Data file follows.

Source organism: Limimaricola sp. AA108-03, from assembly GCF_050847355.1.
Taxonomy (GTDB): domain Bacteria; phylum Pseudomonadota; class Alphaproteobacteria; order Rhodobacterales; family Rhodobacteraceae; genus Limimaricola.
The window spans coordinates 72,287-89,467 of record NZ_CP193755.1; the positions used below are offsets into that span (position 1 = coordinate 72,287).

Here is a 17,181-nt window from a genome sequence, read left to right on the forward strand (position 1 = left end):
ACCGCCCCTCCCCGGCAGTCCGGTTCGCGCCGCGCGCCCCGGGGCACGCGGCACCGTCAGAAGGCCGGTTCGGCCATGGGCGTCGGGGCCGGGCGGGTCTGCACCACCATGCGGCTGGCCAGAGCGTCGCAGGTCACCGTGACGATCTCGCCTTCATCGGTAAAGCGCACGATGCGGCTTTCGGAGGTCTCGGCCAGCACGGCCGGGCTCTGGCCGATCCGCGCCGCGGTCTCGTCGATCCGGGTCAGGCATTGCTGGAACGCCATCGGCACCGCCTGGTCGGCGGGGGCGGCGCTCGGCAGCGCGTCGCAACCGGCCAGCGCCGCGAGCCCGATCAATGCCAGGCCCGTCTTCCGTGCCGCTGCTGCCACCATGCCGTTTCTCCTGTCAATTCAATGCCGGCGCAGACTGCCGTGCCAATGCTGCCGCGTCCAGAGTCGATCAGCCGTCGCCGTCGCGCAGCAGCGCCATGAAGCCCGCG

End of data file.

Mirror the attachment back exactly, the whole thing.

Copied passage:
Source organism: Limimaricola sp. AA108-03, from assembly GCF_050847355.1.
Taxonomy (GTDB): domain Bacteria; phylum Pseudomonadota; class Alphaproteobacteria; order Rhodobacterales; family Rhodobacteraceae; genus Limimaricola.
The window spans coordinates 72,287-89,467 of record NZ_CP193755.1; the positions used below are offsets into that span (position 1 = coordinate 72,287).

Here is a 17,181-nt window from a genome sequence, read left to right on the forward strand (position 1 = left end):
ACCGCCCCTCCCCGGCAGTCCGGTTCGCGCCGCGCGCCCCGGGGCACGCGGCACCGTCAGAAGGCCGGTTCGGCCATGGGCGTCGGGGCCGGGCGGGTCTGCACCACCATGCGGCTGGCCAGAGCGTCGCAGGTCACCGTGACGATCTCGCCTTCATCGGTAAAGCGCACGATGCGGCTTTCGGAGGTCTCGGCCAGCACGGCCGGGCTCTGGCCGATCCGCGCCGCGGTCTCGTCGATCCGGGTCAGGCATTGCTGGAACGCCATCGGCACCGCCTGGTCGGCGGGGGCGGCGCTCGGCAGCGCGTCGCAACCGGCCAGCGCCGCGAGCCCGATCAATGCCAGGCCCGTCTTCCGTGCCGCTGCTGCCACCATGCCGTTTCTCCTGTCAATTCAATGCCGGCGCAGACTGCCGTGCCAATGCTGCCGCGTCCAGAGTCGATCAGCCGTCGCCGTCGCGCAGCAGCGCCATGAAGCCCGCG